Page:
In the Optics course you learn to describe light with either optical rays or electromagnetic waves. This enables you to solve most problems in Optics.
The lecture material is divided over four blocks:
1. In Geometric Optics you use optical rays and the principles of Huygens and Fermat to describe the operation of optical instruments like lenses, microscopes and telescopes, including their limitations.
2. In Wave Optics you treat light as an electromagnetic wave and encounter wave phenomena like diffraction and interference.
3. To handle the associated mathematical, you first study some general properties of oscillations and waves, including sound and water waves.
4. Finally, you analyze the optical polarization of light and ways to transform it.
The course addresses the following topics:
Propagation of light: Huygens sources & Fermat’s principle
Geometric optics: Refraction via Snell’s law and lens action through refraction at curved surfaces
Optical instruments: eye, microscope, telescope
Harmonic oscillation and phasors
Waves: interfering waves and the difference between phase and group velocity
Interferometers: Young’s double slit, Newton’s rings, Michelson and Fabry-Perot interferometer
Diffraction: single slit and double slit with finite width
Gratings: diffraction of N slits, diffraction orders and the resolution of a grating spectrometer
Optical polarization: linear and circular polarization, birefringence, λ/2 en λ/4 plates, Brewster’s angle
Main learning objective of BSc course Optics: you are able to solve a large variety of exercise in which light is described either as a bundle of rays or as an electro-magnetic wave;
After this course, you are able to:
Derive Snell’s law, using phase fronts and rays;
Calculate the lens action produced by curved interfaces and describe potential aberrations;
Explain the working principle of various optical instruments, by sketching the prime optical rays and linking them to the essential properties of the instruments;
Use phasors in exercises dealing with harmonic oscillations and interference;
Quantity the difference between the phase and group velocity of a traveling wave;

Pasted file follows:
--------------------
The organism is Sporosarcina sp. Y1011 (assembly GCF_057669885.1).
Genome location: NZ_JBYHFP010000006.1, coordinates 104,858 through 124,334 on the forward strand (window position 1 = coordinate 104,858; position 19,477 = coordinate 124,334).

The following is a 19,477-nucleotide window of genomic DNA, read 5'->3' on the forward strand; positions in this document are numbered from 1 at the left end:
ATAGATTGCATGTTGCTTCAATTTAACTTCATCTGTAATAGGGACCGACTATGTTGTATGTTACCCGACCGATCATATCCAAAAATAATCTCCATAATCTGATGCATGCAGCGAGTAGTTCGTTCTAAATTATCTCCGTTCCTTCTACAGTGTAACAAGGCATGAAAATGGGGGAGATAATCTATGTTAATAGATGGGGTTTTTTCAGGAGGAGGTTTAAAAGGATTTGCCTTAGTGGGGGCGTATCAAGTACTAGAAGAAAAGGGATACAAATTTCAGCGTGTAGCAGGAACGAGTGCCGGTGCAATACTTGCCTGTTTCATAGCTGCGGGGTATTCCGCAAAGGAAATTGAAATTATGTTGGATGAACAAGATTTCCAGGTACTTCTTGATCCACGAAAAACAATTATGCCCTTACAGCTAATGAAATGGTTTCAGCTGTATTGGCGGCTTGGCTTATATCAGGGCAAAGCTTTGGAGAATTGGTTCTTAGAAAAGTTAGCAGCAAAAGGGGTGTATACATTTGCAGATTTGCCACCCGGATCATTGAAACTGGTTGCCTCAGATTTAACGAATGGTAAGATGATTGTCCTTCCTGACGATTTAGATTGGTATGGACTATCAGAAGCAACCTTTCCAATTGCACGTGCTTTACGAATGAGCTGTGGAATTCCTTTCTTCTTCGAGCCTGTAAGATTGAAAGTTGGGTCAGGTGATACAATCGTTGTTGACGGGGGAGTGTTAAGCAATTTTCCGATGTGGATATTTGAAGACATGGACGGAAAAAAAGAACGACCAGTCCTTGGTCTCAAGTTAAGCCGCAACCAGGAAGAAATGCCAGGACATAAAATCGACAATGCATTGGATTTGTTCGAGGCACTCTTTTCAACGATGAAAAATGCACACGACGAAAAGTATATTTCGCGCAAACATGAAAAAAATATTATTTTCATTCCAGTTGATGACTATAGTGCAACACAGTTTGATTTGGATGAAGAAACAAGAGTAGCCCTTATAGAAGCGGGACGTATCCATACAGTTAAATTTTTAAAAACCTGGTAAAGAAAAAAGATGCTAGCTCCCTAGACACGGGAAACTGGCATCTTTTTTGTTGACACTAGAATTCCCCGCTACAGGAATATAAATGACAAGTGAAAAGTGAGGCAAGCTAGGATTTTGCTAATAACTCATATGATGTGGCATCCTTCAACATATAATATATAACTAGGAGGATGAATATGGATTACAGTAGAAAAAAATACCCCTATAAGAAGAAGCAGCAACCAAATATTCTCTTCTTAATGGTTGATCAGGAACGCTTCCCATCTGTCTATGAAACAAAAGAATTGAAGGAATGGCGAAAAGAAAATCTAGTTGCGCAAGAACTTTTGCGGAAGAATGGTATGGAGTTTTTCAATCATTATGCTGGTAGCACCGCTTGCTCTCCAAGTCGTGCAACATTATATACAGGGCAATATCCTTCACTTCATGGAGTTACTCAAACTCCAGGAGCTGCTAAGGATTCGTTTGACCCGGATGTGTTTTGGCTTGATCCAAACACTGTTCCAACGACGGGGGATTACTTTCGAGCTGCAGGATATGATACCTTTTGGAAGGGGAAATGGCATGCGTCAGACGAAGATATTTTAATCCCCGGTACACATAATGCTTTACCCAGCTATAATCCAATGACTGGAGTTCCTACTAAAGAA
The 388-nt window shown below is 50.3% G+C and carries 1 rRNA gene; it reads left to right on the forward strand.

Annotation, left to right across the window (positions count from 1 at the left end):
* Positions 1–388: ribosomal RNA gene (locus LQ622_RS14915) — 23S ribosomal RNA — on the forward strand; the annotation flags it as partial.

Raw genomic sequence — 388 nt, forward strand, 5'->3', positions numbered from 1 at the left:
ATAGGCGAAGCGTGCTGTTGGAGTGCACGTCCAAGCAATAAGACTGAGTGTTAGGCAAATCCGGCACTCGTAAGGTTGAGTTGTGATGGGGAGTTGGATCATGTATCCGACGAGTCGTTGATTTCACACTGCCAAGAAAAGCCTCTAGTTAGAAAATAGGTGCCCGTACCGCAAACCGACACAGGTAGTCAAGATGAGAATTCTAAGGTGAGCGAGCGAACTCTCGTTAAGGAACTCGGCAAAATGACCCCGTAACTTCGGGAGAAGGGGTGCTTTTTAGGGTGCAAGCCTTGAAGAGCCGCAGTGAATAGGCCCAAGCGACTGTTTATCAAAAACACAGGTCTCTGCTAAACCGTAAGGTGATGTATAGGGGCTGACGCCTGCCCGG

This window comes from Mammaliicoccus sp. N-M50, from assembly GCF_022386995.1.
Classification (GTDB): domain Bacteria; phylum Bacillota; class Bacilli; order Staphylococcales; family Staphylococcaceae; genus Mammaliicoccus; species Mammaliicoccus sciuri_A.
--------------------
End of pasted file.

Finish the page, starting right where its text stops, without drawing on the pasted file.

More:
Solve a variety of exercises on optical interference, including (variations on) Young’s double-slit experiment, and two-beam interference in thin films and interferometers;
Quantify the far-field diffraction pattern behind a slit or circular hole and calculate the associated (diffraction) limit of optical instruments, like telescopes and microscopes;
Quantify the diffraction pattern behind N slits in terms of diffraction orders and spectral resolution;
Explain the working principle of a Fabry-Perot interferometer by solving an infinite sum of reflections;
Compare different forms of optical polarization and calculate how polarizers and phase plates modify this polarization.
you prepare for lectures and working classes by studying the lecture material (videoclips and book)
you plan ahead in order to distribute your study load over the full lecture period.
Mode of Instruction
5 EC = 140 h
Lectures: 10 × 2 = 20 h
Exercise classes: 10 × 2 = 20 h
Exams: 2 + 3 = 5 h
Self study (excl. homework): 85 h
Homework: 10 h (online homework via Sowiso)
The first exam, half way the lecture series, counts for 30% of the grade. The second and final exam counts for 70%. Homework exercises allow you to collect a bonus that can up your grade, but only if your average grade for the two exams is 5.5 or higher. The retake exam, which covers the full course, counts for 100% of the grade.
Instructions and course material can be found on Brightspace. Registration for Brightspace occurs automatically when students enroll in uSis via uSis by registration for a class activity using a class number
University Physics, H.D. Young and R.A. Freedman, Addison Wesley 14th edition (ISBN-13: 978-1292100319)
Lecturer: [dr. Jelmer Wagenaar & dr. Julia Cramer] (https://www.universiteitleiden.nl/en/staffmembers/jelmer-wagenaar#tab-1)(https://www.universiteitleiden.nl/en/staffmembers/julia-cramer#tab-1)